Stories and advice from some incredible women in wellness.
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With parenting comes planning. There’s before-school care and aftercare. There are sports leagues and carpools. There's homework, and there are way too many hormones. It’s overwhelming. That’s why parenting guides are such big business—it’s one of those things you just don’t want to get wrong.
Now, though, all around the world, still-working parents suddenly find themselves shut away with their school-age kids, and neither side has any sort of manual or idea of how to make it work, other than just making it work.
In that sort of moment, how can you even think about prioritizing wellness?
The key for Christy Diaz, a Mindbody Workplace Safety & Security Specialist, is capitalizing on "the time my son is occupied with an activity that he can do all by himself.” She and her son are following a schedule, but not too closely. “When the sun peeks out here in California this week, we take a break and go outside for walks, play ball, and exercise.”
In need of some activities to do while you and your kids are homebound? Here are some ways we’re keeping the kiddos (and ourselves) happy during quarantine:
According to Alesha Lynch, a Mindbody Solutions Engineer and now WFH mom, setting a Mon-Fri schedule is very important:
"I have three little ones, and juggling homeschooling and work is very challenging, but if your kids know that there is a consistent schedule that they will be held to, it will help ease their little minds as well. Knowing what to expect each day, in these unexpected times, will help your little ones adjust.”
Just as we all are trying to find our own WFH routines, our kiddos need them as well. Whether it’s ringing a bell in between subjects, making sure they eat at the same time each day, or even designating a specific window of TV-time, we could all benefit from a little structure right now.
If you’re struggling with the whole homeschool part, check out Youth Remote Learning, an online platform that connects K-12 students to free, fun, and engaging courses in a variety of subjects taught by volunteer professors, teachers, and specialists. You can filter by grade level, topic, or time (to fit right into your schedule!), and take classes on anything from Spanish 101 to Storytelling with your Smartphone Camera.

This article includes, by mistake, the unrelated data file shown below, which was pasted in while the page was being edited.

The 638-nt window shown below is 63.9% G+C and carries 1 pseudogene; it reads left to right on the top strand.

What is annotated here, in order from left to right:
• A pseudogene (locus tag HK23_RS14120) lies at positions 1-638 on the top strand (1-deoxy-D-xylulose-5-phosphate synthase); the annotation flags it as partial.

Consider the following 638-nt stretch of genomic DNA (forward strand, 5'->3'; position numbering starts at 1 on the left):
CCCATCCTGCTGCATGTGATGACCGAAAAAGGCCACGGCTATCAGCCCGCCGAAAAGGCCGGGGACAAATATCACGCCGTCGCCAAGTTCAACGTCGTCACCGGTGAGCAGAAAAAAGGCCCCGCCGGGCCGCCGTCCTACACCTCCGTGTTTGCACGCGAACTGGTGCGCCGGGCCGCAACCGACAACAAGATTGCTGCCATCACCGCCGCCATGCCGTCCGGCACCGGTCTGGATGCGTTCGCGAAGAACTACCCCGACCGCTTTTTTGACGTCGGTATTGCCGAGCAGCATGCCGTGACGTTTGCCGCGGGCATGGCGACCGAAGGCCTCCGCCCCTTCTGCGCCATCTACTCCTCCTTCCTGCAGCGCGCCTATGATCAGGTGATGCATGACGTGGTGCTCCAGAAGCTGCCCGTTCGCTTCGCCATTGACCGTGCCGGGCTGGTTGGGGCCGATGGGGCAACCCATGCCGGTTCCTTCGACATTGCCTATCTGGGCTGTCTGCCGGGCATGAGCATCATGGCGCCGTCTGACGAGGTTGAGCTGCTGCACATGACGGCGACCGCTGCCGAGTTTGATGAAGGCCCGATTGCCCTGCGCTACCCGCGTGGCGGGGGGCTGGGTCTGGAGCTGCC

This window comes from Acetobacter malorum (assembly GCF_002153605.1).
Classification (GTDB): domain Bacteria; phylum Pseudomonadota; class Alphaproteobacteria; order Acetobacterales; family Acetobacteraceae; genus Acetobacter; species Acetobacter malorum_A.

Just as yoga can benefit our minds and bodies during this stressful time, it can benefit our children's as well. You may be taking advantage of virtual classes for yourself, but did you know that plenty of studios offer virtual kids yoga classes as well? Not only will this be a fun and healthy activity for your child, but it will help support small businesses as well! Here are some of our faves:
Shorty Yoga is a kids’ yoga studio in Beverly Hills that offers *tons* of classes designed specifically for your little ones. Browse their schedule to find classes for different age groups from pre-crawlers to tweens!
If you want to check out what the East Coast has to offer, Karma Kids Yoga in New York has tons of classes to choose from! From Baby Yoga to 7-10-year-old classes (and even Pajama Yoga), Karma offers classes for all age groups. Plus, they have a Family Yoga class you can all do together! Talk about keeping the family peace.
How about one specifically for tweens? We all know they love to act like adults. Be The Love Yoga in Boston offers a Virtual Tween Yoga class that “helps preteens navigate the journey from childhood to teenager by teaching the tools they need to improve concentration, reduce stress, and navigate the social emotional experience of becoming an independent young adult.”
If you notice your children are feeling particularly anxious right now, Free Spirit Yoga in Long Beach offers a yoga class for 4 to 8-year-olds that focuses on developing confidence, concentration, and reducing stress. In this 45-minute class, they’ll learn yoga poses and breathing techniques to build strength and promote calmness.
If you’re looking for one class for all your kids to join, Namaste Fitness in Chula Vista is offering their all-ages kids' class virtually as well! In this 30-40-minute class, students will practice deep breathing, relaxation techniques, and various poses in a fun, mindful, and imaginative manner.
And if your kid isn’t exactly running around yet... Blooma Yoga in Minneapolis has an awesome Prenatal Yoga class!
In a time when we’re forced to stay distant from others, it’s important to find other ways to get connected, not just for yourself, but for your little ones as well:
"I let my 5-year-old record live videos of herself reading bedtime stories to her friends. This helps her feel connected with her classmates.”
- Alesha Lynch
In addition to keeping her daughter connected with her friends, Lynch makes sure to keep her family close as well: "We try to take a family walk once a day, getting fresh air is super important while still practicing social distancing.”